Poverty and inequality are the underlying drivers of dropout and a child’s neighbourhood can significantly impact their experience of school. This is true for rural and urban communities, particularly where school dropout is normalised and becomes an intergenerational issue. Leaving school before completing Grade 12 puts young people on a much shakier path to secure livelihoods, while also cutting them off from important forms of social and economic participation.
Tefo Gaebetse teaches in a community where dropout is a common occurrence and perpetuated by socio-economic factors. “Dropout is a culture in my community because far too many people don’t seem to value the importance of education,” says Gaebetse.
In his community of Ncweng Village, in the Northern Cape, it’s not uncommon to find primary caregivers who have not completed matric. They are heading households in which their own children are also at risk of dropping out due to push and pull factors at home, at school and in their community.
Gaebetse has witnessed these phenomena first-hand: “I have two sisters that live with me; they are struggling because they dropped out of school. They’ve never held permanent jobs since leaving school, so I know how difficult it can be”.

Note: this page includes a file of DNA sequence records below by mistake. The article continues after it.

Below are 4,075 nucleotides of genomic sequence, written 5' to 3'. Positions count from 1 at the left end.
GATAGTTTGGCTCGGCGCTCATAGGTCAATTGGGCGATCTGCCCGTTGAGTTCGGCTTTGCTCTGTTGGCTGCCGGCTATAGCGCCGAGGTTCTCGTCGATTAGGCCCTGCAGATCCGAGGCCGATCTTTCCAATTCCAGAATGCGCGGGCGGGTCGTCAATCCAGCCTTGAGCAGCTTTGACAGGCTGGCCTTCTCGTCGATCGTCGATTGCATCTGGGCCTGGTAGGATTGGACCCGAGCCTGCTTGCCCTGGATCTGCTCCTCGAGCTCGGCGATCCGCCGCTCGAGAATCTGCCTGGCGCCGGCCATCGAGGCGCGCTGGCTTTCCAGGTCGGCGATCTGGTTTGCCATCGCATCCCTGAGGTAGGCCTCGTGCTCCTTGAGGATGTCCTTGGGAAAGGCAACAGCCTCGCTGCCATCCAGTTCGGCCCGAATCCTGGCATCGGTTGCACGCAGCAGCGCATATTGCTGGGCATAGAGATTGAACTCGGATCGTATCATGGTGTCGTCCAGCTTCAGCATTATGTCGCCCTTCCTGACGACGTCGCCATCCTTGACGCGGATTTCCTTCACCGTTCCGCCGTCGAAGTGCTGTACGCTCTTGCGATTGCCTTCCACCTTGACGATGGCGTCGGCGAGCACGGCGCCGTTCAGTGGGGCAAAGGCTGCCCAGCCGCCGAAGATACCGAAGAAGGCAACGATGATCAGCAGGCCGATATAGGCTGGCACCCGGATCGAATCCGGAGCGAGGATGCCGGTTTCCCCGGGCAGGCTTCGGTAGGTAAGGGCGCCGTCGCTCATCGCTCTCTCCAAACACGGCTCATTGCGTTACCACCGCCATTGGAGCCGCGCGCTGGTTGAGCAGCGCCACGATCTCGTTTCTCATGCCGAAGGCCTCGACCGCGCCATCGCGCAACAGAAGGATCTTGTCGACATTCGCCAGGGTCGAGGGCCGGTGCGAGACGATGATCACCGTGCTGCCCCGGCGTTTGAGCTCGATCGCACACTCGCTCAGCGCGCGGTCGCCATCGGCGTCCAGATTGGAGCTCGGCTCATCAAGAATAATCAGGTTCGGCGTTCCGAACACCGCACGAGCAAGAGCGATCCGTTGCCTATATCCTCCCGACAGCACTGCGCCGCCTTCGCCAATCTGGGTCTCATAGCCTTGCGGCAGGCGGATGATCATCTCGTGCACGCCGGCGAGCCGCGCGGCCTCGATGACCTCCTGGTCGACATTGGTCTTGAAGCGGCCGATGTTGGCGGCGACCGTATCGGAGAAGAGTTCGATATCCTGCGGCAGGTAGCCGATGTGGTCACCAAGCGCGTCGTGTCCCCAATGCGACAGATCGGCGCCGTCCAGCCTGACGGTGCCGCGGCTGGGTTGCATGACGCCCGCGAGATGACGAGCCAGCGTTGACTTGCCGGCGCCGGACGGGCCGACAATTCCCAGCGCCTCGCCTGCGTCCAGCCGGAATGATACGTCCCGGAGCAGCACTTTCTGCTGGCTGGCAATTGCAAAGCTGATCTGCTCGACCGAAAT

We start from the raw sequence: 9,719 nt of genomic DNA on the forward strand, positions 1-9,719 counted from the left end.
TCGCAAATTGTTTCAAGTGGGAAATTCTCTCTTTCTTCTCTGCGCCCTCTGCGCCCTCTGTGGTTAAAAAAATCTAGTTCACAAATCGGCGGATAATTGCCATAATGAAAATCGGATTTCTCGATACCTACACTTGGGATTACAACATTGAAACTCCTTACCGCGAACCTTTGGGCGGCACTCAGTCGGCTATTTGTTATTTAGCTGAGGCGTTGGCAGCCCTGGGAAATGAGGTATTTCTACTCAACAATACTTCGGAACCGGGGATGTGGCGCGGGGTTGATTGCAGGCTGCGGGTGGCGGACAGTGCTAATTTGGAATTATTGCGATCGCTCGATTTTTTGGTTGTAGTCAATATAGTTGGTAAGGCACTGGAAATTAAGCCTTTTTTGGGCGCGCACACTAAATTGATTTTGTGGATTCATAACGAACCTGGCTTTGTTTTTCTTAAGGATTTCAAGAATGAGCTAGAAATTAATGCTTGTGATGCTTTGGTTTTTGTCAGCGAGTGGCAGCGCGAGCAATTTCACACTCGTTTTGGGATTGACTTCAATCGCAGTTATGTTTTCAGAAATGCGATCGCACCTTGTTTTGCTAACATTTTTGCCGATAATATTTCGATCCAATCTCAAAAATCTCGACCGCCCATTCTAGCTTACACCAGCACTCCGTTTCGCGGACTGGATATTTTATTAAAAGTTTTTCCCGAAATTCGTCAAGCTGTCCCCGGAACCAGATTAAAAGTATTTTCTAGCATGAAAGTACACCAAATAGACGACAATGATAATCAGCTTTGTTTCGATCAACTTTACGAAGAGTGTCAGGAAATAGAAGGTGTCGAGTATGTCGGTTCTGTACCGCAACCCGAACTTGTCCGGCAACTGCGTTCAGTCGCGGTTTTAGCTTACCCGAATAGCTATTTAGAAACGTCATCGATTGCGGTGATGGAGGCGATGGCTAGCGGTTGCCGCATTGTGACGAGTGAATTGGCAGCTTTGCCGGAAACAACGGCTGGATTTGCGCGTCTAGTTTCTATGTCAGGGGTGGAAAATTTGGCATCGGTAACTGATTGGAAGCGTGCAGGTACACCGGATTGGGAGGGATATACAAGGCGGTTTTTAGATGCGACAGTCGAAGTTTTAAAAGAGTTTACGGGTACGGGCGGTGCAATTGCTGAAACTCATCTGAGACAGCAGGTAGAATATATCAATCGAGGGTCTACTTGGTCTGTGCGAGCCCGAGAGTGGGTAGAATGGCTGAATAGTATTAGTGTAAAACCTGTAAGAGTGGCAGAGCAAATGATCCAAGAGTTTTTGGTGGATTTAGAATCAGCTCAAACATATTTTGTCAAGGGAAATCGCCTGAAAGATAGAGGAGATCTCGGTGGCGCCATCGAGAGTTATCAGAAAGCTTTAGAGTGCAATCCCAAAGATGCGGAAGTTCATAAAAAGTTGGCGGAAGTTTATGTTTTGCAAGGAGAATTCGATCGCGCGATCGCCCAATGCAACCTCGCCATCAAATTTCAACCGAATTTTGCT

His personal experience with the challenges that young people face after dropping out, has reinforced his resolve to help learners stay in school. “I hope to help the next generation to finish school and live up to their potential,” he says.
“As an educator, I can bring hope and light,” says Gaebetse, who began his teaching journey as a volunteer. It was then that he discovered his passion for working with learners and ‘moulding South Africa’s future’.
“It gives me pleasure to work with young minds,” he explains.
Gaebetse’s concern about dropout in his community led him to join Yethu Network of Schools as a Champion Teacher. In this role, he is not only combatting dropout at an individual level, but he is rallying other members of his community to work together to help learners stay in, and succeed at, school.
“Each morning, my first task is to take the daily attendance register and make a note of absent learners. If a learner is absent without a valid excuse, I make a point of following up with their parent or caregiver,” he explains.
The values embedded in the Yethu Manifesto resonate with Gaebetse. “Yethu is a movement focused on combatting school dropout and improving school culture,” he says.
To date, Gaebetse has recruited 19 members to join his Yethu Club. They range from nurses to members of the police service and will help him build systems of support in their community. He explains that having adults from different backgrounds and professions in his Yethu Club will benefit learners at his school, because they will potentially have a variety of resources to draw on.
“I believe communities must work together to prevent dropout,” says the confident teacher, who is spearheading a novel school-led network to prevent dropout.